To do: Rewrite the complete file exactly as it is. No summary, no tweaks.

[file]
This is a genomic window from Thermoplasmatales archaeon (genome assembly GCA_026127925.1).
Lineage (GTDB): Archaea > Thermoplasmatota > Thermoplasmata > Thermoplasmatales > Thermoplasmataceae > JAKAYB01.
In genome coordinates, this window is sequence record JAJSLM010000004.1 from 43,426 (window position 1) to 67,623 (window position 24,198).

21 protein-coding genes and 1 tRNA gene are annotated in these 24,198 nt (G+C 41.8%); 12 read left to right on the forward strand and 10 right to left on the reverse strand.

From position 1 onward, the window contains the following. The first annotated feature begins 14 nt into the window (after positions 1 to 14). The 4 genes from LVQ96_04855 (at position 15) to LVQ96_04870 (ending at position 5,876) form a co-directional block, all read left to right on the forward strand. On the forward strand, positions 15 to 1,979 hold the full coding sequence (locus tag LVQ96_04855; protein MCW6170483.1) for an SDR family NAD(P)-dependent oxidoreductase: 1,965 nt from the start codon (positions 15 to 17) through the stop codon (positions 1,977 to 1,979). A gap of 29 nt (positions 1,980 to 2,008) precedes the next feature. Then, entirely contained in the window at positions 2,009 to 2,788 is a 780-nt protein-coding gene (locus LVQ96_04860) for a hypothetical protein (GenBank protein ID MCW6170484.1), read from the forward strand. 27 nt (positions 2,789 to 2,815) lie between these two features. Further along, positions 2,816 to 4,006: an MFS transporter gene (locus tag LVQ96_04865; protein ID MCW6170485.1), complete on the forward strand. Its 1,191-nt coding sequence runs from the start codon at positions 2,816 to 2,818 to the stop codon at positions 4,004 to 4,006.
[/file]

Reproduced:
This is a genomic window from Thermoplasmatales archaeon (genome assembly GCA_026127925.1).
Lineage (GTDB): Archaea > Thermoplasmatota > Thermoplasmata > Thermoplasmatales > Thermoplasmataceae > JAKAYB01.
In genome coordinates, this window is sequence record JAJSLM010000004.1 from 43,426 (window position 1) to 67,623 (window position 24,198).

21 protein-coding genes and 1 tRNA gene are annotated in these 24,198 nt (G+C 41.8%); 12 read left to right on the forward strand and 10 right to left on the reverse strand.

From position 1 onward, the window contains the following. The first annotated feature begins 14 nt into the window (after positions 1 to 14). The 4 genes from LVQ96_04855 (at position 15) to LVQ96_04870 (ending at position 5,876) form a co-directional block, all read left to right on the forward strand. On the forward strand, positions 15 to 1,979 hold the full coding sequence (locus tag LVQ96_04855; protein MCW6170483.1) for an SDR family NAD(P)-dependent oxidoreductase: 1,965 nt from the start codon (positions 15 to 17) through the stop codon (positions 1,977 to 1,979). A gap of 29 nt (positions 1,980 to 2,008) precedes the next feature. Then, entirely contained in the window at positions 2,009 to 2,788 is a 780-nt protein-coding gene (locus LVQ96_04860) for a hypothetical protein (GenBank protein ID MCW6170484.1), read from the forward strand. 27 nt (positions 2,789 to 2,815) lie between these two features. Further along, positions 2,816 to 4,006: an MFS transporter gene (locus tag LVQ96_04865; protein ID MCW6170485.1), complete on the forward strand. Its 1,191-nt coding sequence runs from the start codon at positions 2,816 to 2,818 to the stop codon at positions 4,004 to 4,006.